Cuts of Beef


Are you confused by the names used for the various cuts of beef?  We are here to help.



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A Guide To Beef Cuts & Cooking Techniques

The array of names used to describe various cuts of beef is bewildering at times.  Each culture uses different names and techniques for butchering a cow and often times multiple names exist for the same cuts of beef.  Our goal in this article is to cover the basics of how beef is broken down in the United States.  We only include the most common cuts of beef you are likely to encounter at your local grocery store or butcher. 

If you want to read a more detailed write up on the history of beef and read more about the cultural differences in butchering beef, you should check out the great list of beef articles on Wikipedia


Beef is first divided into primal cuts which are large pieces of meat initially separated from the carcass during the initial phases of the butchering process. Once these primal cuts are separated from the carcass, the primal cuts are further divided into smaller sections from which roasts and steaks are cut. 

Unless you are in the wholesale or restaurant business, you are unlikely to ever encounter a primal cut of beef. However, it is helpful to understand what the primal cuts are and from what part of the carcass they come from because they give you a good clue as to the best way to prepare the beef.

A general rule of thumb is the further the distance from the hoof and the horn, the more tender the cut of beef.  If you think about which part of the animal does the most work, it is easier to understand that the more the muscle works, the tougher the meat.  Cuts of beef derived from the animal's legs and neck muscles are usually the toughest becuase those are the muscles that do most of the work.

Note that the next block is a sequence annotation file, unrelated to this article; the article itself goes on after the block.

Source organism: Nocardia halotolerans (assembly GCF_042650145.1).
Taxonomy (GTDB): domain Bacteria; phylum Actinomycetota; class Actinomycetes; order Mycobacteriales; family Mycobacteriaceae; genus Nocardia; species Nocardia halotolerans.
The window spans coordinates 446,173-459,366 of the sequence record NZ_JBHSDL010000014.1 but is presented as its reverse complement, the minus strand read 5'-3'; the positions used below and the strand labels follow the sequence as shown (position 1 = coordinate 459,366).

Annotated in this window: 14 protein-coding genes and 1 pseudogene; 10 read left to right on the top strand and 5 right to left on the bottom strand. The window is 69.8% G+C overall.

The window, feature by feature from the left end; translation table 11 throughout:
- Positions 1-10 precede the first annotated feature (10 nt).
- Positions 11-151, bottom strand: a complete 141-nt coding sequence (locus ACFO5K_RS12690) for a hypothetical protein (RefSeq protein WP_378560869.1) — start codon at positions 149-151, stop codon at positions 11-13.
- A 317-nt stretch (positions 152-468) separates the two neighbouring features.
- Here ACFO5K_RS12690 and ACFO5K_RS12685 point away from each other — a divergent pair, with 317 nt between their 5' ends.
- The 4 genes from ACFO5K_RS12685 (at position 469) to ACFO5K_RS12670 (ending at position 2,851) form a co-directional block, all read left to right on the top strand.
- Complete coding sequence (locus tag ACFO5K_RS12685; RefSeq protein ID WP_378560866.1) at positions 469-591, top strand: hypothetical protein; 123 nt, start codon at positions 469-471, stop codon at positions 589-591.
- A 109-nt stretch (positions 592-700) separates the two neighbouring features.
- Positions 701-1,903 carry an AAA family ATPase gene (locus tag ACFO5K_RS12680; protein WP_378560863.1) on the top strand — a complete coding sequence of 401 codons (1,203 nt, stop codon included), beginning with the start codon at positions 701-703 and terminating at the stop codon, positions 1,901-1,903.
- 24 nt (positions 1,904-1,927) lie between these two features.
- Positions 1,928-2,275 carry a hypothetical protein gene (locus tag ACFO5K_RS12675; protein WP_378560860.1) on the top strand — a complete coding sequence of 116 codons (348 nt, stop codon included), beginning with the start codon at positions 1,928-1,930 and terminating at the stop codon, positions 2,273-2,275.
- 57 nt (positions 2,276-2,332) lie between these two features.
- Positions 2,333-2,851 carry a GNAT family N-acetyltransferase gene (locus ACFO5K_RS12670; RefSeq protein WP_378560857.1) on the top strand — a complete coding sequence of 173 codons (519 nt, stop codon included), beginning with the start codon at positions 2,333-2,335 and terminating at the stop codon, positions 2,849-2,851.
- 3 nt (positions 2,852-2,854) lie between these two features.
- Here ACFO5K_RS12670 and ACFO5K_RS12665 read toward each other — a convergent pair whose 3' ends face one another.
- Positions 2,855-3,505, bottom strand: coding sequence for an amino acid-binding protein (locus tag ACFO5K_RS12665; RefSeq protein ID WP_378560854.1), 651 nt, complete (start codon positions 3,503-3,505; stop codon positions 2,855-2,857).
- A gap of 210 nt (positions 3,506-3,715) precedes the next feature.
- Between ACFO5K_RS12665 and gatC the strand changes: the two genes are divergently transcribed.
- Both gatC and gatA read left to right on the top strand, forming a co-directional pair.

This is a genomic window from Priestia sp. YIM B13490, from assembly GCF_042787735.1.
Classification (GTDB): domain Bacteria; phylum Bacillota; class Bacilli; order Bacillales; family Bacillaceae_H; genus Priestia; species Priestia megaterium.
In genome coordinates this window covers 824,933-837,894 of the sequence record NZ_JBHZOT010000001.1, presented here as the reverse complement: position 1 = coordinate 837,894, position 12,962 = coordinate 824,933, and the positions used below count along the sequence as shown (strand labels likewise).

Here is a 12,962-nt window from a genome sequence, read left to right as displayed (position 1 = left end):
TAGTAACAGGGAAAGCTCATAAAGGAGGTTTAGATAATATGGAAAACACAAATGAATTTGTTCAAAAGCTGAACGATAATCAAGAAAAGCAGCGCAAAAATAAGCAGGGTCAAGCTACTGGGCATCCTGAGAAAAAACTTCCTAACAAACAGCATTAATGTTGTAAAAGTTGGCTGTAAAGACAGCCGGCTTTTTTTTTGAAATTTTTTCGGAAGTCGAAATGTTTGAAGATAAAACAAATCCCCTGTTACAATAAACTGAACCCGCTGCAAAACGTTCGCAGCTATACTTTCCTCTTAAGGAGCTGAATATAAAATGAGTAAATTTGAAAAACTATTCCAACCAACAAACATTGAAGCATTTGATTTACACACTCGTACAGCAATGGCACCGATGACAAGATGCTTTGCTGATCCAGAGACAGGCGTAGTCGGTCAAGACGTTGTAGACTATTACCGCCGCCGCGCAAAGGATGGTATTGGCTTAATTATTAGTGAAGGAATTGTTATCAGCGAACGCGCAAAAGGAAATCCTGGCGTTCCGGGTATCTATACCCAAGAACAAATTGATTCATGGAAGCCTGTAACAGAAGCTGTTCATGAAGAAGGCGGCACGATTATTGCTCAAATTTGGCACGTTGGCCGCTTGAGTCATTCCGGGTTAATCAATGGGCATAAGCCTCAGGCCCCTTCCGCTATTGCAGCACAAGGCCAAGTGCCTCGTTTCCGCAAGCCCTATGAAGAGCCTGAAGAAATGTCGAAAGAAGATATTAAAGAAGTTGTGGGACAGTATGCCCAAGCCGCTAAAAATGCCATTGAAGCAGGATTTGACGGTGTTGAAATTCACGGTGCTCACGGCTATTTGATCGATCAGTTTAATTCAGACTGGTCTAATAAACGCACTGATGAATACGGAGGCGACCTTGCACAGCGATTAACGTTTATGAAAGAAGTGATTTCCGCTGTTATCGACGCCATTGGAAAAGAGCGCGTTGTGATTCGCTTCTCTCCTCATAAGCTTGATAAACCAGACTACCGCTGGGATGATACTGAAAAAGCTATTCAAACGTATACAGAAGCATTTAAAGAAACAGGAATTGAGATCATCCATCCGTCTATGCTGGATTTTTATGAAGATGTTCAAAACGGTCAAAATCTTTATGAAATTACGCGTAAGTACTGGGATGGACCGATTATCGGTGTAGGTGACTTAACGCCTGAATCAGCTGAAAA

Beef Cut Chart

Primal Cut
Roasts Steaks
  • Chuck Arm Roast
  • Chuck Shoulder Pot Roast
  • English Roast
  • Chuck-Eye Roast
  • Top Blade Steak
  • Flat Iron Steak*
  • Shoulder Steak
  • Boneless Blade Steak
  • Chuck Arm Steak
  • Chuck Mock Tender Steak


  • Rib Roast
  • Rib Eye Roast
  • Bone In Ribeye
  • Ribeye Steak, Boneless Rib Steak, Rib Steak, Delmonico Steak
Short Loin
  • Tenderloin Roast
  • Porterhouse, T-Bone steak
  • Tenderloin Steak, Filet Mignon, Filet, Chateaubriand
  • Top Loin Steak, NY Strip Steak, Strip Steak, Kansas City Steak, Delmonico Steak, Club Steak, Sirloin Strip Steak
  • Tri-Tip Roast
  • Sirloin Tip Roast
  • Sirloin Steak, Top Sirloin Cap Steak (Coulotte Steak)
  • Tri-Tip Steak
  • Bottom Round Roast
  • Eye Round Roast
  • Round Tip Roast
  • Rump Roast
  • Tip Roast
  • Round Tip Steak,Sirloin Tip Steak, Minute Steak
  • Round Steak if thin cut
  • London Broil if thick cut
Shank & Brisket
  • Brisket Whole
  • Brisket Flat Cut
  • Skirt Steak, Philadelphia Steak, Fajita Meat
  • Hanger Steak, Butcher's Steak, Hanging Tender Flank
  • Flank Steak

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